Don’t call me a shopaholic, okay?

A discussion of becoming a responsible shopper

Xin-Yi Peng

After shopping like crazy, is there a moment in which you feel empty? In fact, nothing is wrong with spending money; however, we should make a spending plan and consider the deeper reasons for our over-spending. Is our shopping satisfying a need, or is it merely for vanity or a temporary increase in confidence?

Dear Peng,

Lately, I have had disagreements with my family because of my bills for last month. My mom called me a shopaholic, blaming me for spending too much while earning a small amount. This really pissed me off. As the saying goes, “The tailor makes the man” I just like to dress myself up in fashionable attire. People will look at me differently when I wear brand-named clothes and accessories! Plus, most of my classmates are also brand-addicted, and I feel like an alien if I don’t do the same thing.

I don’t make a lot of money. I try to pay the bills using installment plans provided by my credit cards. I do, however, pay for my clothes with my own pocket money. I think I should be fashionable while I am still young. Every time I shop in fancy stores, I really enjoy the great customer service and the courteous reception that salespeople offer. Although the things I buy seem to be a little bit expensive, I tend to use the items for a very long time. The quality of brand-named clothing is much higher than the clothes that I buy from stands. I feel very different when I wear expensive clothes while walking among the crowds on campus.

So, am I wrong? Will I spend all my family’s money? I don’t really want to hear my family accusing me of spending money unwisely.

Confused Van

Dear Confused Van,

I would like to thank you for sharing your concern and difficulty in this matter. I believe that we are all attracted to things that are new, beautiful, and fashionable. It must be difficult for you to justify your actions to your family, especially since you love being fashionable.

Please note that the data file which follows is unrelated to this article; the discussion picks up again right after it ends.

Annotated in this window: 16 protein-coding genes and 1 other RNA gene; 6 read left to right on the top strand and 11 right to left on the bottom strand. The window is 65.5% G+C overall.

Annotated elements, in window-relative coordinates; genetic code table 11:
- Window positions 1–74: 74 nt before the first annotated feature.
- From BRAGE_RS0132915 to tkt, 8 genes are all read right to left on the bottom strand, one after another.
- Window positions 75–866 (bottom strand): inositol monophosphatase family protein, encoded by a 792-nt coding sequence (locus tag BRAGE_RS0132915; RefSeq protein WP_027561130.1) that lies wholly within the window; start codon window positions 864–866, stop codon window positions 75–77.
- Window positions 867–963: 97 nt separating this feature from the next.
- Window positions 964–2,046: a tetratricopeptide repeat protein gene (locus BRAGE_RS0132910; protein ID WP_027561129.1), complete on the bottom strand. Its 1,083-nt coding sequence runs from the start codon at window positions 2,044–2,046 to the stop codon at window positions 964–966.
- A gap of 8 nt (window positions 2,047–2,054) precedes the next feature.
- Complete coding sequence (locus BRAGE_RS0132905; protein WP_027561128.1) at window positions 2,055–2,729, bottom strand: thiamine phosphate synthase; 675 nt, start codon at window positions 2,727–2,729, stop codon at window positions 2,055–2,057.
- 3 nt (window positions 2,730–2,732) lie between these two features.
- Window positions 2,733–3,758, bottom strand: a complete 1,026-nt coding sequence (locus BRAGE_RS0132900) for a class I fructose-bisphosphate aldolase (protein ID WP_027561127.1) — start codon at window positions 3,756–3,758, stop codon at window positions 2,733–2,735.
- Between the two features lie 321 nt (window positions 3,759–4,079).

Reproducing desirable consumable products is at the heart of consumerism in a capitalistic society. A variety of fashionable products catch customers’ eyes. For higher turnover, newer products must always be available for consumption. While shopping for fashionable items, we can observe our own repetitive consumption behaviors. Paying by credit card is one of the behaviors of consumers. You are still a student and dependent on your parents; one of the consequences of your consumption behaviors is that your parent(s) question your excessive spending patterns. In all honesty, your bills turn out to be their responsibility. This does not mean that they cannot understand and appreciate your experience, rather they hope that you can ease their burdens by becoming a responsible shopper.

In fact, nothing is wrong with spending money. Do not repress yourself and what you like to do because of guilt. However, I suggest that you manage your money based on a monthly budget plan. Once you have calculated your monthly income, as well as your family allowance, you can gain a better idea of your spending range. You can also ask your family or friends to remind you of your budget. In this way, you won’t spend excessive amounts of money on spur of the moment items.

Before we limit our expenditures or manage our budget, we need to consider the reasons why we like to shop. This attitude towards consumption may be related to personal values toward money, or it could be a clue about our own levels of self-confidence. Perhaps, all we want is to receive praise from others. We may try to bolster our self-confidence based on other people’s opinions. This may be caused by an underlying low sense of self. Capitalists applaud any low sense of self that might increase sales! I encourage the resolution of your issues through further self-exploration and self-reflection. If you are ready, I am surely willing to explore more about self-values with you.